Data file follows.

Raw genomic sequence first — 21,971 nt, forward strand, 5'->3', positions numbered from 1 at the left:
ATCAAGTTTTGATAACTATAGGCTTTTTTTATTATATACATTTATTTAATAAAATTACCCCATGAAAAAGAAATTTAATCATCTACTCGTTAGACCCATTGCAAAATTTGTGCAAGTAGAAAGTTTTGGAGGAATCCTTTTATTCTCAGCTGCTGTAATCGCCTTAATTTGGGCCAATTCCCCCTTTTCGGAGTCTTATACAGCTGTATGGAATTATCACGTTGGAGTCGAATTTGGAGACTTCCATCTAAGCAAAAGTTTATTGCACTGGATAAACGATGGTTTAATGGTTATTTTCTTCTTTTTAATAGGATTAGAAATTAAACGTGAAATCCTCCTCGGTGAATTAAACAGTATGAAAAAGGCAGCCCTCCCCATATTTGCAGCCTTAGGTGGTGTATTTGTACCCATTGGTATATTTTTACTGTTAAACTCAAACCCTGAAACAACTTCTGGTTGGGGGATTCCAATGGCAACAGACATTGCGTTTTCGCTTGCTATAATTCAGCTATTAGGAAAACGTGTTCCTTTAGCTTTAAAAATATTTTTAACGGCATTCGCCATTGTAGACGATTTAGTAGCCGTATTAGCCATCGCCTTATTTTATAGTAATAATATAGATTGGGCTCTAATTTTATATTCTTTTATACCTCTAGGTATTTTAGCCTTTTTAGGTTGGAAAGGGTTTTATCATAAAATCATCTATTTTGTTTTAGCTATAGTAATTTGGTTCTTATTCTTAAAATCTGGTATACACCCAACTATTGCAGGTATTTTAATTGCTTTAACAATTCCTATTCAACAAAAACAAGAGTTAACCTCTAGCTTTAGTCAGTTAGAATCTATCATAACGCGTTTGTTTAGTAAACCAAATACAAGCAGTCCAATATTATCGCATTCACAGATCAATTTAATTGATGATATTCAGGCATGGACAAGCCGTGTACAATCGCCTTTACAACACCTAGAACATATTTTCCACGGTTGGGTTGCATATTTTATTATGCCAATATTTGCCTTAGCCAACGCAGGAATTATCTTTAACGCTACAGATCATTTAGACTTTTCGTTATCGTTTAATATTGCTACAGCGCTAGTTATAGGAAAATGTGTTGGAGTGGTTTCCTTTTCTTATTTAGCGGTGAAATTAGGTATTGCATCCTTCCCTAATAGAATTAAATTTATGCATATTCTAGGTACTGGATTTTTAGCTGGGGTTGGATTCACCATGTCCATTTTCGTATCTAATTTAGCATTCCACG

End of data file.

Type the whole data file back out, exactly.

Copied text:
Raw genomic sequence first — 21,971 nt, forward strand, 5'->3', positions numbered from 1 at the left:
ATCAAGTTTTGATAACTATAGGCTTTTTTTATTATATACATTTATTTAATAAAATTACCCCATGAAAAAGAAATTTAATCATCTACTCGTTAGACCCATTGCAAAATTTGTGCAAGTAGAAAGTTTTGGAGGAATCCTTTTATTCTCAGCTGCTGTAATCGCCTTAATTTGGGCCAATTCCCCCTTTTCGGAGTCTTATACAGCTGTATGGAATTATCACGTTGGAGTCGAATTTGGAGACTTCCATCTAAGCAAAAGTTTATTGCACTGGATAAACGATGGTTTAATGGTTATTTTCTTCTTTTTAATAGGATTAGAAATTAAACGTGAAATCCTCCTCGGTGAATTAAACAGTATGAAAAAGGCAGCCCTCCCCATATTTGCAGCCTTAGGTGGTGTATTTGTACCCATTGGTATATTTTTACTGTTAAACTCAAACCCTGAAACAACTTCTGGTTGGGGGATTCCAATGGCAACAGACATTGCGTTTTCGCTTGCTATAATTCAGCTATTAGGAAAACGTGTTCCTTTAGCTTTAAAAATATTTTTAACGGCATTCGCCATTGTAGACGATTTAGTAGCCGTATTAGCCATCGCCTTATTTTATAGTAATAATATAGATTGGGCTCTAATTTTATATTCTTTTATACCTCTAGGTATTTTAGCCTTTTTAGGTTGGAAAGGGTTTTATCATAAAATCATCTATTTTGTTTTAGCTATAGTAATTTGGTTCTTATTCTTAAAATCTGGTATACACCCAACTATTGCAGGTATTTTAATTGCTTTAACAATTCCTATTCAACAAAAACAAGAGTTAACCTCTAGCTTTAGTCAGTTAGAATCTATCATAACGCGTTTGTTTAGTAAACCAAATACAAGCAGTCCAATATTATCGCATTCACAGATCAATTTAATTGATGATATTCAGGCATGGACAAGCCGTGTACAATCGCCTTTACAACACCTAGAACATATTTTCCACGGTTGGGTTGCATATTTTATTATGCCAATATTTGCCTTAGCCAACGCAGGAATTATCTTTAACGCTACAGATCATTTAGACTTTTCGTTATCGTTTAATATTGCTACAGCGCTAGTTATAGGAAAATGTGTTGGAGTGGTTTCCTTTTCTTATTTAGCGGTGAAATTAGGTATTGCATCCTTCCCTAATAGAATTAAATTTATGCATATTCTAGGTACTGGATTTTTAGCTGGGGTTGGATTCACCATGTCCATTTTCGTATCTAATTTAGCATTCCACG